As the new decade starts, it is time to face the realities of the sports experience around the world.
The last decade, saw the most significant changes in society, in learning, in education, in technology and in social change that the world has experienced.
And, in general, sport has not kept pace with the extent or speed of the changes.
New Sport: Old Sport. The Decade of Client Focused Sport is Here.
Old Sport…why it is failing:
Several Olympic sports are failing world wide. Look at your own sport…at the numbers of registered athletes…and the numbers of sustainable, successful amateur Clubs…are numbers increasing or decreasing?
In many of the mainstream “traditional” Olympic sports like swimming, gymnastics, rowing, track and field and cycling numbers are in decline.
If the numbers of registered participants and Clubs in your sport are decreasing, chances are you are continuing to offer the same old sporting product and waiting for the market to change and buy what you are selling….a sales strategy only embraced by people who want to fail.
Your product is wrong.
The New Era: The Decade of Client Focused Sport.
Welcome to the new era for sport: the decade of Client Focused Sport.
What is Client Focused Sport?
It is listening to your clients – i.e. the children and parents who you want to be part of your sport and providing them with the sporting product they want.
This is a major challenge for all sport and something all sporting organisations are struggling to get their heads around.
In the past, when a kid or a parent said “I want to join your swimming club or rowing club or athletics club” you offered them your product.
“Here is our sport. You need to come ten times a week and start dreaming about being an Olympic Champion – take it or leave it”.
You immediately put them into your athlete development pathway with the assumption that every kid who walked through the front door wanted to get to the top.
And, in the past where sporting experience choices were limited and information about sporting experiences difficult to find, many “took it” and accepted whatever the sport was prepared to offer.
Now, kids and parents have multiple sporting experience choices available.
They have an unlimited amount of information on sporting experiences available on the Internet. And…most importantly, research continues to tell us that not every child wants to be an Olympic Champion. Some just want to keep fit, learn some new things, have fun with friends and participate in an enjoyable sporting activity.
Increasingly, to sports who offer inflexible, performance focused, one size fits all sporting products, kids and parents are “leaving it”.
Who owns sport? NOT Sport!
There is a popularly held myth about sport around the world. That “sport”, (as in sporting organisations, national federations and other sporting bodies), owns sport.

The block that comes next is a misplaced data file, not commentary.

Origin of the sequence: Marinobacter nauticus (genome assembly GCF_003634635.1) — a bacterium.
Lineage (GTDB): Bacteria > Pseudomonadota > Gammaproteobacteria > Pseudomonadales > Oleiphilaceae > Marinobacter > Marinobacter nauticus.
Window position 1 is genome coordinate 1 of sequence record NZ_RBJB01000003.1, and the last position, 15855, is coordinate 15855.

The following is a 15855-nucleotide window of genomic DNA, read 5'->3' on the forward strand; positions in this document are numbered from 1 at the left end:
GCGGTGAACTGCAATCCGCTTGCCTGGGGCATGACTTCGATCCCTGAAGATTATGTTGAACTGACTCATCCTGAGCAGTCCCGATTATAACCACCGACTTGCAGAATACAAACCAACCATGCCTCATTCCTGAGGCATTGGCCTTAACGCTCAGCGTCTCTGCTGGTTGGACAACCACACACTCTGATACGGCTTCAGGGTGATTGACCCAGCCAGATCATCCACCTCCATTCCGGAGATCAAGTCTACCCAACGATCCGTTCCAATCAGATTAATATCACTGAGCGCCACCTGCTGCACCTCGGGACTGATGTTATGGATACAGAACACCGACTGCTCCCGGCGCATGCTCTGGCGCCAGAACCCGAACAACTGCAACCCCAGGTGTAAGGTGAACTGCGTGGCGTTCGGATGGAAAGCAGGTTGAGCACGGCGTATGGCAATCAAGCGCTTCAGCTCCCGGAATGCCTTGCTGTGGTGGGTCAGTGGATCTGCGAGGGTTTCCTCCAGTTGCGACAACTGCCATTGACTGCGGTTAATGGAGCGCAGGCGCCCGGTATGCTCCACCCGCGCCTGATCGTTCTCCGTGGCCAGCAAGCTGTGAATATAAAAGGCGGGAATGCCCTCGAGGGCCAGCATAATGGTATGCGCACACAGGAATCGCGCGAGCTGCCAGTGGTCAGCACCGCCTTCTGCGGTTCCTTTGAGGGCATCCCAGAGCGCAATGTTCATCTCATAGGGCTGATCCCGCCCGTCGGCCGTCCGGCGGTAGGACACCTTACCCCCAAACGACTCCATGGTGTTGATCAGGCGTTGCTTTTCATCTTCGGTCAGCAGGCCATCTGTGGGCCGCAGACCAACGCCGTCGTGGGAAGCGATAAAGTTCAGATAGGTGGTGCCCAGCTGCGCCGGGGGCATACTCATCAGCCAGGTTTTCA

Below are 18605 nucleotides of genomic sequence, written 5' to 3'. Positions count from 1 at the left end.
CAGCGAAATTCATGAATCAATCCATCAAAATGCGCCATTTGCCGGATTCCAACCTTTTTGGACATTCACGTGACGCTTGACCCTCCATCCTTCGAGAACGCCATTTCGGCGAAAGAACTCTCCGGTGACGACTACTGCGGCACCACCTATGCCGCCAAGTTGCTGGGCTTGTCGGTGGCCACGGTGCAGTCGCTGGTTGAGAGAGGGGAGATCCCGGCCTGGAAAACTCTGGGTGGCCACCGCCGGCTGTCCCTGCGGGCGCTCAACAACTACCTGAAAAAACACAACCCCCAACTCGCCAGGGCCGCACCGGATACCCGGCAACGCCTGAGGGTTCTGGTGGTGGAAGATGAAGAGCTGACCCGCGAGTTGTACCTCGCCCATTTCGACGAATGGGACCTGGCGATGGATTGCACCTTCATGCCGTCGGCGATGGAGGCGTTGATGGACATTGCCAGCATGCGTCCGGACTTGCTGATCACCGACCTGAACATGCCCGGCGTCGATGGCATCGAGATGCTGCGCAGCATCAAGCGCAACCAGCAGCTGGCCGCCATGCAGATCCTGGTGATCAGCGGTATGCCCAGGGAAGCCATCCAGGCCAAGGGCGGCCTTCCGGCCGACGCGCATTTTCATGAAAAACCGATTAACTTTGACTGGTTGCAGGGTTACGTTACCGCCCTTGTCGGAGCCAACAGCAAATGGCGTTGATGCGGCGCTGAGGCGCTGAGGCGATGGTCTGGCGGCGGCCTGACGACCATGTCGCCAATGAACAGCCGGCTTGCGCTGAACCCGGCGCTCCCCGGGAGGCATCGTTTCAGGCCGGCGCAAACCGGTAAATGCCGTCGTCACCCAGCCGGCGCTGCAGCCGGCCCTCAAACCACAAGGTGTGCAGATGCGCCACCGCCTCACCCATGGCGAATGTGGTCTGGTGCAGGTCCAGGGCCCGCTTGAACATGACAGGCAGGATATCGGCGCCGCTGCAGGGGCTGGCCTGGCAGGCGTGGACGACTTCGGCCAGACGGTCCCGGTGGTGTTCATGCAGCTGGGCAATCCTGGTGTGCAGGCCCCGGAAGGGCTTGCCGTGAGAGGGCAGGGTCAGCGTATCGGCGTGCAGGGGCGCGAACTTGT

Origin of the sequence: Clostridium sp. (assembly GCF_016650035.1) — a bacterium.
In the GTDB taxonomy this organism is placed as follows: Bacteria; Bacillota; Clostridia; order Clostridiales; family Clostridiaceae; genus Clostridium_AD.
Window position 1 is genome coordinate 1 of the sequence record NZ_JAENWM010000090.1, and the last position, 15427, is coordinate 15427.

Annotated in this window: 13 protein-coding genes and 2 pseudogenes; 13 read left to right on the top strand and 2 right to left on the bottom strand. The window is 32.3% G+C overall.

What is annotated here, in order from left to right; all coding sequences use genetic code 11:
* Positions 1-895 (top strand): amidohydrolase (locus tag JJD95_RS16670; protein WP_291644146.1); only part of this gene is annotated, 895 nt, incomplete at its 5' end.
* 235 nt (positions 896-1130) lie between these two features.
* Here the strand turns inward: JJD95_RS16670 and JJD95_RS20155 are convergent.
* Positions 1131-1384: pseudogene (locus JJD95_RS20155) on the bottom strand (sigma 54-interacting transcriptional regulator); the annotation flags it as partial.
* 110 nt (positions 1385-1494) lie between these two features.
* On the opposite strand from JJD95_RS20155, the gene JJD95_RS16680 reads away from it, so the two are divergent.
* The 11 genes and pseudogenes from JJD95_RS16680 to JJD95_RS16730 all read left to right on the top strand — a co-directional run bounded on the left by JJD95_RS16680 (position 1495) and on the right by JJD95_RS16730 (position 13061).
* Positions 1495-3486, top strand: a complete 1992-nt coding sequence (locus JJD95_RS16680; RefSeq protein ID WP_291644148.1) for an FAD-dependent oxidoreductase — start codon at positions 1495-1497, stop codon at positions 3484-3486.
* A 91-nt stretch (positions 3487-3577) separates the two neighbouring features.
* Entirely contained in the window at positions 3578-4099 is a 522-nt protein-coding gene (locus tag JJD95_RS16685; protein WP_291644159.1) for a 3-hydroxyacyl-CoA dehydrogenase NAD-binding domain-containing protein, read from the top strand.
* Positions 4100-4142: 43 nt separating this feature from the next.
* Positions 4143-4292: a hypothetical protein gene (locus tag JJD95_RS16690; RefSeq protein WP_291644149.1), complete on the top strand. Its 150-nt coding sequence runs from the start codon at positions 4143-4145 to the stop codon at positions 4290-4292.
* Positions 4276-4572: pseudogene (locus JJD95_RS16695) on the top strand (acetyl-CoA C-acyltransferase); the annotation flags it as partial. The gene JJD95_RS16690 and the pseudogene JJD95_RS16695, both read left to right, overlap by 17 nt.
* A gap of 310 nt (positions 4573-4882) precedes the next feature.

Sport is not owned by sport.
It is own by the clients of the sport – the kids, the parents, the grandparents, the athletes – the people who make the decision about which sports experience to buy and what they want from that experience.
Again – this is heresy to the sporting federations but like it or not, you do not own your sport any more: your clients do.
Band-aids don’t work on gaping wounds:
In the sports where numbers of registered participants and Clubs are decreasing, they are in panic mode.
They are holding crisis meetings and brain storming meetings and innovations meetings and “let’s think outside the box” meetings trying to come up with ways of turning things around.
And for the most part the solutions these meetings come up with are nothing but band-aids..which are totally ineffective when you are dealing with “gaping wounds”.
“Let’s have face painting and inflatable jumping castles for the kids”
“Let’s put on a disco after the competition to keep the kids entertained“
“Let’s develop some kind of “kid’s club” where kids get hats and stickers and coloring books with special sports characters on them”.
“Let’s offer little prizes like movie tickets and gift vouchers for kids who perform well in competition”
“Let’s have a coffee place for parents to sit and relax while the kids are training and competing”.
None of them work (or if they do it is for a very very short time) because none of the address the real problem.
Your product is wrong. The only reason you feel the need to think outside the box is that your box is broken and you need a new box.
Regardless of what you think about their food, their business practices, their ingredients etc etc you have to admire McDonald’s ability to understand their clients needs and respond to them.
The survival of McDonald’s depends on their ability to listen to their clients, respond to their needs and do it very very well.
Imagine where McDonald’s would be today if they had not responded to their clients calls for “lighter and healthier” menu items, to “cafe” style experiences, to having “drive throughs” for busy customers…..they would be Mc-Bankrupt and Mc-History!
Now look at your own sport.
Do you listen – really listen to your clients?
Do you respond to their needs?
Or do you hold “think outside the box” meetings, come up with ideas that you “think” your clients need and then try to sell your ideas to them.
It is time to change…but to change in response to the needs of your clients.
See my next Post “New Sport…what is it, how to make it work in your sport and why it will succeed”.